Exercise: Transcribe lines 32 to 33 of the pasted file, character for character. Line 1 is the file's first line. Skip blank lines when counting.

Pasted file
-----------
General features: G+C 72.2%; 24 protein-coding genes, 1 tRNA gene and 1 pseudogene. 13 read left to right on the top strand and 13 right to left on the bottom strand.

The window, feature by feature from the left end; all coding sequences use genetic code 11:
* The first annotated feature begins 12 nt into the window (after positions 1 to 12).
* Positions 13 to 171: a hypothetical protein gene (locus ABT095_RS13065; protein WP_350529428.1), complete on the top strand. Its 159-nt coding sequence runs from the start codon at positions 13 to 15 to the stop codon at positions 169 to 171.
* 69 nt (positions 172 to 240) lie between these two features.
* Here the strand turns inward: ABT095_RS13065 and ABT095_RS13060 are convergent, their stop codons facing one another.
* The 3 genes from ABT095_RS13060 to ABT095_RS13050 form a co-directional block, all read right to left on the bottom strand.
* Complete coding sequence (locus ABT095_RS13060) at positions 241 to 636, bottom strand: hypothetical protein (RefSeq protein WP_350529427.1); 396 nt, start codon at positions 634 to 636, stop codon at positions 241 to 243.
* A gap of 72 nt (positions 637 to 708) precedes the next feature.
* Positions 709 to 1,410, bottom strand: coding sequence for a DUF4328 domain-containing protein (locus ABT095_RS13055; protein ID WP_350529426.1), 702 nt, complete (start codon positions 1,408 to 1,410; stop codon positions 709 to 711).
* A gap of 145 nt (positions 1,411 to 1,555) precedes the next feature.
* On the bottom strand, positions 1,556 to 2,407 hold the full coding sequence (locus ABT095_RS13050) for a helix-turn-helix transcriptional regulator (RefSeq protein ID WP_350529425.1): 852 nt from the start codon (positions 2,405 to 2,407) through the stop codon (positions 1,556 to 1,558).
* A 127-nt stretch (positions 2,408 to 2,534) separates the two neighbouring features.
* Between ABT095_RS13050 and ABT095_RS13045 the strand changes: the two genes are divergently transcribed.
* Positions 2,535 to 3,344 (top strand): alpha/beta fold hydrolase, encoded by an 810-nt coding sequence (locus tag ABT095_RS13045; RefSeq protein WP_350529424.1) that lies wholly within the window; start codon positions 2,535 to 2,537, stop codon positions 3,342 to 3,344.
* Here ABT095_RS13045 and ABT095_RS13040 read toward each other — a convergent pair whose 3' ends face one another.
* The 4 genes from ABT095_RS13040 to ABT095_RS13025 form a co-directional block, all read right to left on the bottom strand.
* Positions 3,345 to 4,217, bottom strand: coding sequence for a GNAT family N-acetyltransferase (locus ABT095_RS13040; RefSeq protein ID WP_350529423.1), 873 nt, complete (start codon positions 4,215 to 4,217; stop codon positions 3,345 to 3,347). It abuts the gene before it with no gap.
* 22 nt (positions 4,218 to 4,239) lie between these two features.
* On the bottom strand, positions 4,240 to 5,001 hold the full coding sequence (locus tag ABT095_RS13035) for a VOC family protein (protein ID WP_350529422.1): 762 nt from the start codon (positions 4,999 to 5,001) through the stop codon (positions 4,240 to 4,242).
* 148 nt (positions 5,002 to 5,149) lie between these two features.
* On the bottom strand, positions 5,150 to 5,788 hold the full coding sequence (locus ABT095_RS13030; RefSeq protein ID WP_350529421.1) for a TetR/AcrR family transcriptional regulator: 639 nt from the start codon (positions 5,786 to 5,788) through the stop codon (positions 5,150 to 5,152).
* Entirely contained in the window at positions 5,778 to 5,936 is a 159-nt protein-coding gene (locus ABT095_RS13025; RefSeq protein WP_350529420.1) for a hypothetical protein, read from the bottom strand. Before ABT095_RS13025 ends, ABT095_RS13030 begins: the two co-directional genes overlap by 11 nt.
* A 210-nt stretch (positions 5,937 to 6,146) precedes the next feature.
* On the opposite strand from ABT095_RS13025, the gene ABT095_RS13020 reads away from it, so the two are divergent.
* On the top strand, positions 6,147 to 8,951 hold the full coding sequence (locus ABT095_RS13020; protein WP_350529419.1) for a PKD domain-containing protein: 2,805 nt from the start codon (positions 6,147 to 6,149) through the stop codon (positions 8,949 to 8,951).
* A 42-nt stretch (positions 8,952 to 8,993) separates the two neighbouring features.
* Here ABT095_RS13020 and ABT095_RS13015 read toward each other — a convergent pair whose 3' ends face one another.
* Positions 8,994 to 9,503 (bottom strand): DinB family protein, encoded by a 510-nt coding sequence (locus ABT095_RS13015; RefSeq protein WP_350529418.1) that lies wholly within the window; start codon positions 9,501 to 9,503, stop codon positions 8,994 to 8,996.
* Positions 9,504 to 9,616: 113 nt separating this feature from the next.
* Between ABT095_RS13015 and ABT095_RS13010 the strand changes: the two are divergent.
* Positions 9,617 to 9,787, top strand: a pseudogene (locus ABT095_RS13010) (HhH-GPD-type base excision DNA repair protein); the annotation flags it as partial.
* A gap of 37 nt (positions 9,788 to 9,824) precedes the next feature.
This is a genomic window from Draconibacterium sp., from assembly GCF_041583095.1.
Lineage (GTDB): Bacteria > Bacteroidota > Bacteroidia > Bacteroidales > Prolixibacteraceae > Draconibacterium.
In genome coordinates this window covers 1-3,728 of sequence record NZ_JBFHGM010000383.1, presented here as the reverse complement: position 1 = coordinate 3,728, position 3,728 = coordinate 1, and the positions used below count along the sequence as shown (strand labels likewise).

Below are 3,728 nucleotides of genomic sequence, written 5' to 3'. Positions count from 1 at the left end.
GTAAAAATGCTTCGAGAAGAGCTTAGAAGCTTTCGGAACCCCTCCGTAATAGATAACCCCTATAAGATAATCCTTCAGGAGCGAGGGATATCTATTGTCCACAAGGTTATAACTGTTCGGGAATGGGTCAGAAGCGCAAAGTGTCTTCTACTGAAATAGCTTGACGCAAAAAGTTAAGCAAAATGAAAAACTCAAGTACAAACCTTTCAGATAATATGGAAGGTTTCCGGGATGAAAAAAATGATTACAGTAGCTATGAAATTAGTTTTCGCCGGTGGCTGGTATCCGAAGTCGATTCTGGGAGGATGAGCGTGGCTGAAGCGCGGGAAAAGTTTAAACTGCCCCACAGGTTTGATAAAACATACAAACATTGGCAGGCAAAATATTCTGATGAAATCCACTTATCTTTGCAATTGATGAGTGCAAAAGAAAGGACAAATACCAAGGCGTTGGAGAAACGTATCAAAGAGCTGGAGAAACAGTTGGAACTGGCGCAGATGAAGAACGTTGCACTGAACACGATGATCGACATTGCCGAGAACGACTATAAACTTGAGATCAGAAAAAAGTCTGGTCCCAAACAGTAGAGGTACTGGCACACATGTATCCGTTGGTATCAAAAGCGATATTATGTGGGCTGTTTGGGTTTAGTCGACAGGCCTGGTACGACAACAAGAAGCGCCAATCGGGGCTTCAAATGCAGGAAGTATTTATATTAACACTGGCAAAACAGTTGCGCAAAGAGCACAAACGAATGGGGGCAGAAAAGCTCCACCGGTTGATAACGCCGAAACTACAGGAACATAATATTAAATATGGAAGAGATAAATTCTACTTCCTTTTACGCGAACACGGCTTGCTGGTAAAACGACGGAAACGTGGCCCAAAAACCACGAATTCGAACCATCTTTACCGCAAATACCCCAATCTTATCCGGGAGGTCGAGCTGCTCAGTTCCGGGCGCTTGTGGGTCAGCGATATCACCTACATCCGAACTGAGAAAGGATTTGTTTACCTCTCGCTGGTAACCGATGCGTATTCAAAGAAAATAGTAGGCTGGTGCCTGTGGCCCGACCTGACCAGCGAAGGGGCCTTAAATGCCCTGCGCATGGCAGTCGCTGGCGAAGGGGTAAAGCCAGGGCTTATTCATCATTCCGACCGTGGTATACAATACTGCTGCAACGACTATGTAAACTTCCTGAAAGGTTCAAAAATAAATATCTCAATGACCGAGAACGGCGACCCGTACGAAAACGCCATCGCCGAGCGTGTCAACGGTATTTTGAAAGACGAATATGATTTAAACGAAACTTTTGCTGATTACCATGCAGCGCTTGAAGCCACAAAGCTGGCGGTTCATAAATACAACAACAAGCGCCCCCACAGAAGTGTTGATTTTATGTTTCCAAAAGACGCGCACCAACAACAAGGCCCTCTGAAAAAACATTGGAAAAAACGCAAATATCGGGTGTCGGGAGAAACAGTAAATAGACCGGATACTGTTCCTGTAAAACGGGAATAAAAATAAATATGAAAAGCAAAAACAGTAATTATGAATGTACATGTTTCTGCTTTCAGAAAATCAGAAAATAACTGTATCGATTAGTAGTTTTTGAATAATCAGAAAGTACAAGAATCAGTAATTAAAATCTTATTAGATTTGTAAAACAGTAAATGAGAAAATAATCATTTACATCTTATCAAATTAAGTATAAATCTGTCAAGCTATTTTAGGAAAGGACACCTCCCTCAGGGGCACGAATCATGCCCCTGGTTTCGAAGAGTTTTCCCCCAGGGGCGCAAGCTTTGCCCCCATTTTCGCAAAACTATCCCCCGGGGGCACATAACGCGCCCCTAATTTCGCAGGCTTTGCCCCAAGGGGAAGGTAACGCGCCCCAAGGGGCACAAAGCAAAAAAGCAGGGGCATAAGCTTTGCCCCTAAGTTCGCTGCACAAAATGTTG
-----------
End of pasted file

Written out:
* Positions 9,617 to 9,787, top strand: a pseudogene (locus ABT095_RS13010) (HhH-GPD-type base excision DNA repair protein); the annotation flags it as partial.
* A gap of 37 nt (positions 9,788 to 9,824) precedes the next feature.